York
had been founded as the Roman legionary fortress of Eboracum and revived as the Anglo-Saxon trading port of Eoforwic
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Ancient Counties Of England
The HISTORIC COUNTIES OF ENGLAND were established for administration by the Normans , in most cases based on earlier kingdoms and shires established by the Anglo-Saxons and others. They ceased to be used for administration with the creation of the administrative counties in 1889. They are alternatively known as ANCIENT COUNTIES or TRADITIONAL COUNTIES. Where they are not included among the modern counties of England
England
they are also known as FORMER COUNTIES. Despite this name, several historic counties continue to be recognised as cultural regions and have their own county days , county flags and boundary signs, many of which were created or registered long after these counties were abandoned as units for administrative purposes. Unlike the partly self-governing boroughs that covered urban areas, the counties of medieval England
England
existed primarily as a means of enforcing central government power, enabling monarchs to exercise control over local areas through their chosen representatives – originally Sheriffs and later the Lord Lieutenants – and their subordinate justices of the peace . Counties were used initially for the administration of justice , collection of taxes and organisation of the military, and later for local government and electing parliamentary representation
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History Of Local Government In Yorkshire
The HISTORY OF LOCAL GOVERNMENT IN YORKSHIRE is unique and complex. Yorkshire is the largest historic English county and consists of a diverse mix of urban and rural development with a heritage in agriculture , manufacturing , and mining . After a long period of very little change, it has been subject to a number of significant reforms of local government structures in modern times, some of which were controversial. The most significant of these was the Local Government Act 1972 and the 1990s UK local government reform . It currently corresponds to several counties and districts and is mostly contained within the Yorkshire and the Humber region. CONTENTS * 1 Ancient divisions * 2 Modern local government * 2.1 Distribution of population in 1971 * 3 Changes in 1974 * 3.1 Royal Mail reaction * 3.2 District name changes * 4 1990s UK local government reform * 5 2000s UK local government reform * 5.1 Proposed options * 6 Demography * 7 See also * 8 References ANCIENT DIVISIONS Yorkshire in 1832 Yorkshire originated in antiquity as the Kingdom of Jórvík . It was traditionally divided into West , North and East ridings . The term originates from Old Norse _þriðing_, "third part", a legacy of the area's 9th century Scandinavian settlers
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Chapman Code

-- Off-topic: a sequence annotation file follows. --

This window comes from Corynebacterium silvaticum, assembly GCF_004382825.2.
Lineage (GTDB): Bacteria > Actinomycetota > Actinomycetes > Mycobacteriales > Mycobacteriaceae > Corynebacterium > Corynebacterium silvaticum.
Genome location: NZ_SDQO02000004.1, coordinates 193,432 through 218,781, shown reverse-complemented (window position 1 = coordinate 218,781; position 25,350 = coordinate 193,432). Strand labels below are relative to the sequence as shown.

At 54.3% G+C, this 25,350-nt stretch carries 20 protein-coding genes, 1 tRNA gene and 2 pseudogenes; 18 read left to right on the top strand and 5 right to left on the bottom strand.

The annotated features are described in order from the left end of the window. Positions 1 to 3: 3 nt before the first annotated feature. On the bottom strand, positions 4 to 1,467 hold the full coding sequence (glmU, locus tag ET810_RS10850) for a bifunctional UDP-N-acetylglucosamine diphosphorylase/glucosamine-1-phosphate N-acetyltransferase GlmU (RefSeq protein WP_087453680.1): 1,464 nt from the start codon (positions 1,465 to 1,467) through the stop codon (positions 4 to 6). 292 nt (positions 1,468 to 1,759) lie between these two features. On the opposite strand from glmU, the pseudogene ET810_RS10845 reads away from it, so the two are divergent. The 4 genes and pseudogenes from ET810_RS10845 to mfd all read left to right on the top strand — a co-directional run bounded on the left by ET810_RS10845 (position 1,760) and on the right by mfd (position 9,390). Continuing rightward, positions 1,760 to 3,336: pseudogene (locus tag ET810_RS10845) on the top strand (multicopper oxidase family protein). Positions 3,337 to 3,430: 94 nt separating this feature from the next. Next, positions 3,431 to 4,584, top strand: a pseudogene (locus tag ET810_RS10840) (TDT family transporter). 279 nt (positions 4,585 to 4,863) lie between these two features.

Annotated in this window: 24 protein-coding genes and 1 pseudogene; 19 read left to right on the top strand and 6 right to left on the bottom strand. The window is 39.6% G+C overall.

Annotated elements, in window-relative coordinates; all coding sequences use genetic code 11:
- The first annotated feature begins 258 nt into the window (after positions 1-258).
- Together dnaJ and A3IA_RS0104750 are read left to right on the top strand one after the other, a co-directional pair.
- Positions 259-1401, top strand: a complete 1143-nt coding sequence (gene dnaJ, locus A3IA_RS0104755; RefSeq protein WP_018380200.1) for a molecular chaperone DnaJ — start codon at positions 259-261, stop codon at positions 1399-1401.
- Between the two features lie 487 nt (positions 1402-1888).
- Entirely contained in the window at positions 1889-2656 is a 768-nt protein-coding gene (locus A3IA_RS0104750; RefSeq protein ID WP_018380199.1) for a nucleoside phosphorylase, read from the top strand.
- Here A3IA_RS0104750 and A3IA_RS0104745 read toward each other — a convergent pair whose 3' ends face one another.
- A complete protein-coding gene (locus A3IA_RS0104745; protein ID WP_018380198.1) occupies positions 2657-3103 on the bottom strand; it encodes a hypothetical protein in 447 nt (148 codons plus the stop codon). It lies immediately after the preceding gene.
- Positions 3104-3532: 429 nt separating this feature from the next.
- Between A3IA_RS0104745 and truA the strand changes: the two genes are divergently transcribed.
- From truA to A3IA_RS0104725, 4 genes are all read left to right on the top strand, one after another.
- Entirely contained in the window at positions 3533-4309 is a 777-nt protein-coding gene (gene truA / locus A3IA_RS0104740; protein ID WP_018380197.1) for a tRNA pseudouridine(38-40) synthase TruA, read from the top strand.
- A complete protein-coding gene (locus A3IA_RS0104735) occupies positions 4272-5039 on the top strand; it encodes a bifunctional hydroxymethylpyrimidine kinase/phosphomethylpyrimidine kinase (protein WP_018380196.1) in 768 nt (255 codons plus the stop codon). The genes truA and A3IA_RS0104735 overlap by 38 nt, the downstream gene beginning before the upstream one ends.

CHAPMAN CODES are a set of 3-letter codes used in genealogy to identify the administrative divisions in the United Kingdom , Ireland , the Isle of Man and the Channel Islands . CONTENTS * 1 Use * 2 Other uses * 3 Country codes * 4 Channel Islands * 5 England * 5.1 Ancient counties * 5.2 Ceremonial counties created since 1974 * 6 Scotland * 6.1 Ancient counties * 6.2 1975–1996 regions * 7 Wales * 7.1 Historic counties * 7.2 1974–1996 * 8 Ireland * 9 References USEThey were created by the historian, Dr. Colin R Chapman, in the late 1970s, and as intended, provide a widely used shorthand in genealogy which follows the common practice of describing areas in terms of the counties existing in the 19th and 20th centuries. OTHER USESChapman codes have no mapping, postal or administrative use. They can however be useful for disambiguation by postal services where a full county name or traditional abbreviation is not supplied after a place name which has more than one occurrence, a particular problem where these are post towns such as Richmond
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Riding (division)
A RIDING is an administrative jurisdiction or electoral district , particularly in several current or former Commonwealth countries. CONTENTS * 1 Etymology * 2 Australia
Australia
* 3 Canada
Canada
* 4 England * 4.1 Yorkshire
Yorkshire
* 4.2 Elsewhere * 5 Ireland * 6 New Zealand
New Zealand
* 7 Scandinavia
Scandinavia
* 8 See also * 9 Sources and references * 10 External links ETYMOLOGYThe word riding is descended from late Old English *þriðing or *þriding (recorded only in Latin contexts or forms, e.g., trehing, treding, trithing, with Latin initial t here representing the Old English letter thorn ). It came into Old English as a loanword from Old Norse þriðjungr, meaning a third part (especially of a county), cf. farthing . The modern form riding was the result of initial th being absorbed in the final th or t of the words north, south, east and west, by which it was normally preceded. A common misconception holds that the term arose from some association between the size of the district and the distance that can be covered or encircled on horseback in a certain amount of time (cf. the Walking Purchase ). AUSTRALIAThe term was used in Australia
Australia
as a division of some shire councils, similar to a ward in city, borough, town and many shire councils
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North Riding Of Yorkshire